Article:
Children from low-income migrant families should have permanent free school meals, charities say
Free school meals should be permanently given to pupils from low-income migrant families who are currently ineligible for public support, charities say.
Sixty organisations, including the Children’s Society, Unison and Action for Children, have signed a letter to Education Secretary Gavin Williamson calling for the measure.
In April, free school meals were temporarily offered to children from some families with no recourse to public funds (NRPF), in the wake of the coronavirus pandemic.
But concerns have been raised over how long the support will continue for, with charities now calling for it be made permanent.
It comes after Manchester United footballer Marcus Rashford managed to force the government to U-turn to pledge free school meal vouchers were provided to pupils over the summer holidays.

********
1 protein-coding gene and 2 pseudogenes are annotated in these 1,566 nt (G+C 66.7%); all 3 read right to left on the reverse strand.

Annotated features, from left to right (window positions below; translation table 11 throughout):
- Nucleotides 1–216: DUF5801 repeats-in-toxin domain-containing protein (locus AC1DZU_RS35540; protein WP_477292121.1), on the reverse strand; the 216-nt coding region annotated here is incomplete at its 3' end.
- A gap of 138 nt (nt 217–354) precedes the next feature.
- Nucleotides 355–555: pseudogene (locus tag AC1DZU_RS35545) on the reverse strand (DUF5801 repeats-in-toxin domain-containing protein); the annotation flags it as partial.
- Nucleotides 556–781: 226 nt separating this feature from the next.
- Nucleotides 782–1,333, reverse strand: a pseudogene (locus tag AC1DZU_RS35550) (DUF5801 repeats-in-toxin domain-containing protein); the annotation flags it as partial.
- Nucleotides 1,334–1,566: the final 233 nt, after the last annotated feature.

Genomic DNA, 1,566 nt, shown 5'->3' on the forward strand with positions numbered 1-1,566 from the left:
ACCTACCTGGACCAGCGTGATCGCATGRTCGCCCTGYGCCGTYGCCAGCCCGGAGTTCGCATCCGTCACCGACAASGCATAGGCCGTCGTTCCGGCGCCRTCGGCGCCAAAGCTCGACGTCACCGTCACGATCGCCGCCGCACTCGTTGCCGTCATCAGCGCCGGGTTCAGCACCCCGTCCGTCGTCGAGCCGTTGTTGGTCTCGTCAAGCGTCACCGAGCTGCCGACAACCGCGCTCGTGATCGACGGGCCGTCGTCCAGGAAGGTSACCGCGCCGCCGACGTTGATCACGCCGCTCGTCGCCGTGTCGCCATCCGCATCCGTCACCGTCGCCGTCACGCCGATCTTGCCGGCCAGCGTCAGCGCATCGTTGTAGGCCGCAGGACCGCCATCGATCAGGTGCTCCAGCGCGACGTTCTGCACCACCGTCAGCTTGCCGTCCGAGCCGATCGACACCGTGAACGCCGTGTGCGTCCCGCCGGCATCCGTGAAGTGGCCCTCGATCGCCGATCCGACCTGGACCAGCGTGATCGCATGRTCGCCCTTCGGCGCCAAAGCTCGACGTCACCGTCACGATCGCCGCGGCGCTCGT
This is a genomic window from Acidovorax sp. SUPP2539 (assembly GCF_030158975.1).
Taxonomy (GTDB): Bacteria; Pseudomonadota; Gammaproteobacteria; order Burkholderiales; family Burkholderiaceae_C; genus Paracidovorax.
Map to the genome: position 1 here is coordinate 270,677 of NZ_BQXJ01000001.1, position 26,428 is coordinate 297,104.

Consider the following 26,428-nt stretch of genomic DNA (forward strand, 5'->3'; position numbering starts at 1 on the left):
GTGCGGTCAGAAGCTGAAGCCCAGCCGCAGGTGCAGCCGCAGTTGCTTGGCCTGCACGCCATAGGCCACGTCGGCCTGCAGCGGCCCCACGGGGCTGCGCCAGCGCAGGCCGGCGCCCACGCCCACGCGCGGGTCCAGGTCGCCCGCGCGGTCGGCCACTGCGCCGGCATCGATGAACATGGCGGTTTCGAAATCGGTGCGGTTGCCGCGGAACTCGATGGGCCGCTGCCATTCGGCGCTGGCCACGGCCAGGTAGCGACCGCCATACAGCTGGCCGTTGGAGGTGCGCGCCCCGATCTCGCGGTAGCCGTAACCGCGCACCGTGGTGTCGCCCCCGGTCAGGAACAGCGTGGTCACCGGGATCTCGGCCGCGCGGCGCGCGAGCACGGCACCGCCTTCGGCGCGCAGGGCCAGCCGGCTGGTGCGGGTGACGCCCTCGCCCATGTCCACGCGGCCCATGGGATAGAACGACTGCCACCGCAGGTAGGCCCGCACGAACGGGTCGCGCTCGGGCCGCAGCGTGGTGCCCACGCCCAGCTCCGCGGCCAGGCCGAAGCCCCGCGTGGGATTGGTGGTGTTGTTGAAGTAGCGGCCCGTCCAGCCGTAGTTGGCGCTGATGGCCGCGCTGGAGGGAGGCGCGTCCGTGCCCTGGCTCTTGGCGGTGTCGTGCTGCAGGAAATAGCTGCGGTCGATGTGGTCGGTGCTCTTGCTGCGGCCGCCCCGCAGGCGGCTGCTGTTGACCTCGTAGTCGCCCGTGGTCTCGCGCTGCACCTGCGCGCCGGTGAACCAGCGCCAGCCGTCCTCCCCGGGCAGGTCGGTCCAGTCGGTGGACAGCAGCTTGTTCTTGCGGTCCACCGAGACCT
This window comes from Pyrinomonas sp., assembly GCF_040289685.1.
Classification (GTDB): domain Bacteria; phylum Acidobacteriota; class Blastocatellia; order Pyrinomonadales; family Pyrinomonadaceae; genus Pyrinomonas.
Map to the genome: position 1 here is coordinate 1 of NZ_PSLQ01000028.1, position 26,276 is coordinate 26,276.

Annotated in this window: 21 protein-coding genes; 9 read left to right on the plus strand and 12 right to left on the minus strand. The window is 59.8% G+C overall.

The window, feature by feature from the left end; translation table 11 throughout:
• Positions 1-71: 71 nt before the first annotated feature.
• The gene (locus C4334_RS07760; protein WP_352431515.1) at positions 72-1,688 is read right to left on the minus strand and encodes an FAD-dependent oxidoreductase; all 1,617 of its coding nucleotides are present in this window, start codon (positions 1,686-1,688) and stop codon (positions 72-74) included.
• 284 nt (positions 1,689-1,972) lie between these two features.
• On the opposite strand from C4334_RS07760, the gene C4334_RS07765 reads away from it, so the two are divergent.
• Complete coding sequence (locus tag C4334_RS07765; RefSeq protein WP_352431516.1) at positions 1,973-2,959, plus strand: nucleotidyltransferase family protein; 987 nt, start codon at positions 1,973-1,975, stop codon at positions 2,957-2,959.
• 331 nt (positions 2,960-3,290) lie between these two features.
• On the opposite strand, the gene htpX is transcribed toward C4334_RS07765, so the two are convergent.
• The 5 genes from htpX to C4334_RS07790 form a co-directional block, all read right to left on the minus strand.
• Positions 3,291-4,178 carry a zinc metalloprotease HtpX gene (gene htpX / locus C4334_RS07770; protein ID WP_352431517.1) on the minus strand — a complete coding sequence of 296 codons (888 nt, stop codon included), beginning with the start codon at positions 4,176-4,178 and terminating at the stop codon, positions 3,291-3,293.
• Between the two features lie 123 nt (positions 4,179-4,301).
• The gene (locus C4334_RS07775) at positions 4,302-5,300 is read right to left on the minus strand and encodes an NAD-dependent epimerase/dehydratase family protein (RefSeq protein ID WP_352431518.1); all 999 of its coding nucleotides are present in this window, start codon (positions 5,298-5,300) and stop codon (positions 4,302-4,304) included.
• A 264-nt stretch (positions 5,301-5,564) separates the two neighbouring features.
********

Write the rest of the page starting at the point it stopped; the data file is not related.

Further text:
NRPF is a condition applied to those staying in the UK on a temporary immigration status who have not yet qualified for permanent residency in the UK. It means they have no access to the benefits system.
The Children’s Society said an estimated 175,643 children, who are non-European Economic Area citizens, live in families who have NRPF, according to research from the migration observatory at the University of Oxford.
Sam Royston, director of policy and research at the Children’s Society, said: “It is unacceptable that thousands of children, whose lives have already been turned upside down by the pandemic, could lose out on free school meals.
“Adjusting to being back at school will already be a tremendous challenge for most, but whether a child is able to eat should not depend on their parents’ immigration status.
“The extension of free school meals for children affected by NRPF has been a lifeline, but we know that the impact of the pandemic will be felt for years to come.
“The government must permanently extend free school meals to all low-income migrant families who have no recourse to public funds, to help ensure that every child can return to school with the hope of a bright future.”
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